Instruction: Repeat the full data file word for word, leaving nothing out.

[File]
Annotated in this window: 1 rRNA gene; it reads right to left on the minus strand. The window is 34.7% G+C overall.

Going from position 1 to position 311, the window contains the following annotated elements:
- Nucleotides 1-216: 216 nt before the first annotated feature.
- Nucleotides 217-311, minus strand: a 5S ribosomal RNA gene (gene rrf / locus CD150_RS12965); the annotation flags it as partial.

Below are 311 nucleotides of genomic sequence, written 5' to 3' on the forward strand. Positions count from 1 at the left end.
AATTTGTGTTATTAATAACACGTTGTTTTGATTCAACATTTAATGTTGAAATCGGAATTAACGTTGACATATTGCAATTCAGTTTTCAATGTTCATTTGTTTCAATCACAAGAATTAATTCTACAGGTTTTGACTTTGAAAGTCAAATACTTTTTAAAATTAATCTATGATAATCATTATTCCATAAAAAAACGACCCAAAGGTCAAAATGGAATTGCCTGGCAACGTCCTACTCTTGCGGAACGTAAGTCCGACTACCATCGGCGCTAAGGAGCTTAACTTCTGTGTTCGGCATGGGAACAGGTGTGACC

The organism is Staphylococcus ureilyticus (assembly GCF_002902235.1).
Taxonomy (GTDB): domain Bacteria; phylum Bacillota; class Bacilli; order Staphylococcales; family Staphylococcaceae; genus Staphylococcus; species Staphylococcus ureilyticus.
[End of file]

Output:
Annotated in this window: 1 rRNA gene; it reads right to left on the minus strand. The window is 34.7% G+C overall.

Going from position 1 to position 311, the window contains the following annotated elements:
- Nucleotides 1-216: 216 nt before the first annotated feature.
- Nucleotides 217-311, minus strand: a 5S ribosomal RNA gene (gene rrf / locus CD150_RS12965); the annotation flags it as partial.

Below are 311 nucleotides of genomic sequence, written 5' to 3' on the forward strand. Positions count from 1 at the left end.
AATTTGTGTTATTAATAACACGTTGTTTTGATTCAACATTTAATGTTGAAATCGGAATTAACGTTGACATATTGCAATTCAGTTTTCAATGTTCATTTGTTTCAATCACAAGAATTAATTCTACAGGTTTTGACTTTGAAAGTCAAATACTTTTTAAAATTAATCTATGATAATCATTATTCCATAAAAAAACGACCCAAAGGTCAAAATGGAATTGCCTGGCAACGTCCTACTCTTGCGGAACGTAAGTCCGACTACCATCGGCGCTAAGGAGCTTAACTTCTGTGTTCGGCATGGGAACAGGTGTGACC

The organism is Staphylococcus ureilyticus (assembly GCF_002902235.1).
Taxonomy (GTDB): domain Bacteria; phylum Bacillota; class Bacilli; order Staphylococcales; family Staphylococcaceae; genus Staphylococcus; species Staphylococcus ureilyticus.